March for Babies at Commons Park at Harbor Point in Stamford on Sunday, May 3rd and help give Connecticut babies a strong and healthy start. You’ll walk with more than 800 of your friends and neighbors from lower Fairfield County and help more babies be born healthy. Don’t miss it – register ...More ►
On Sunday, May 3rd, hundreds from lower Fairfield County will gather for March for Babies at Commons Park at Harbor Point in Stamford to benefit the March of Dimes. Leading the festivities will be the event’s 2015 Ambassadors, Michael and Elizabeth Kitselman of Stamford, along with their 17 month-old daughter, Mackenzie. They will share their family’s prematurity journey, thank walkers for their commitment to the March of Dimes mission to give all babies a healthy start, and lead the walk with their team, “Kenzie’s Cause.” Since 2014, their March for Babies team has raised nearly $10,000.
In October 2013, Michael and Elizabeth were looking forward to the January birth of their daughter. But on Halloween, at just 30 weeks pregnant, Elizabeth delivered by emergency c-section due to a placental abruption. Mackenzie was born at Stamford Hospital and weighed just 3 lbs. 5 oz.
“The beginning was both difficult and isolating. It was hard to be discharged m the hospital without bringing our daughter home with us. In the NICU you learn not to take anything for granted and the smallest moments become the big moments that mean so much,” said Elizabeth.
Like many premature babies, Mackenzie’s lungs were underdeveloped and she received surfactant to help mature her tiny lungs. Babies with underdeveloped lungs may have respiratory distress syndrome (RDS) and struggle to breathe because their immature lungs do not produce enough surfactant, a protein that keeps small air sacs in the lungs from collapsing. March of Dimes grantees helped develop surfactant therapy, which was introduced in 1990. Since then, deaths from RDS have been reduced by half. Mackenzie remained in the neonatal intensive care unit for 35 days before coming home.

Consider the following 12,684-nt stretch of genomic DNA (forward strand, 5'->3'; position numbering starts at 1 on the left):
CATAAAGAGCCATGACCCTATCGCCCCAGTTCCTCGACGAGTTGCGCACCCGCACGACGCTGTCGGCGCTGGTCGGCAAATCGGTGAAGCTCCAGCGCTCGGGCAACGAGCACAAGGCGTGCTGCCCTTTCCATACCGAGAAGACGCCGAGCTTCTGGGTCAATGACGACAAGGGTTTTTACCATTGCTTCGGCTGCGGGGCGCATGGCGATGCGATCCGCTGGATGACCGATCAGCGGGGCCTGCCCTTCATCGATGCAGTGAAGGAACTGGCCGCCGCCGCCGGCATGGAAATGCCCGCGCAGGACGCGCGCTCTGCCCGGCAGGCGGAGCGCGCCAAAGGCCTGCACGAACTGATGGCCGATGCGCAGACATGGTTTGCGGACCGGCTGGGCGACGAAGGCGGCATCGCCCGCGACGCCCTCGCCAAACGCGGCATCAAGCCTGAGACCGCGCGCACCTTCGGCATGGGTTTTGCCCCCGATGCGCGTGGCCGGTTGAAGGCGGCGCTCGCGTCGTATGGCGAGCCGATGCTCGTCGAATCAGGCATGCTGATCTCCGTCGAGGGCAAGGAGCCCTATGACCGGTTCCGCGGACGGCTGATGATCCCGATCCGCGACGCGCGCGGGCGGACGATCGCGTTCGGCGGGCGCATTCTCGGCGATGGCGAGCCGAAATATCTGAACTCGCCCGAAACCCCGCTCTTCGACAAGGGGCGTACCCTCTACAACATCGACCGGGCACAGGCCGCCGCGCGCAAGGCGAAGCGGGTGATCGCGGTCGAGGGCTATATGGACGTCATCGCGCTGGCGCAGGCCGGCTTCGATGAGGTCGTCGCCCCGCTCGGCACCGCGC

“Today we take each healthy day as a blessing. Currently Mackenzie receives physical therapy and speech for motor and speech delays,” said Elizabeth. “She loves to sing and dance, loves to climb on over and under anything she can and loves her touch and feel books.”
Each year in Connecticut nearly 40,000 babies in Connecticut are born. 1 in 10 babies are born too soon, and 1 in 7 infant deaths is attributed to a birth defect. The mission of the March of Dimes is to prevent birth defects, premature birth and infant mortality through research, education, advocacy and community programs.
“My relationship with the March of Dimes started the year before I gave birth to Mackenzie. As a teacher, I had a student in my class who was born at 24 weeks. I began to learn about prematurity through him and his family. When they invited me to walk with their March for Babies team, I was honored to join and learn more about the cause,” said Elizabeth. “Fast forward seven months and I gave birth to my daughter 10 weeks early. Prematurity had affected me firsthand, and I began to develop an understanding of what prematurity really meant. As my family and I learned how prematurity would change our lives, I realized how common it is, and how little people knew about it. If spreading awareness of the March of Dimes mission and sharing our story could educate even just one person, I’ll know we helped to make a difference.”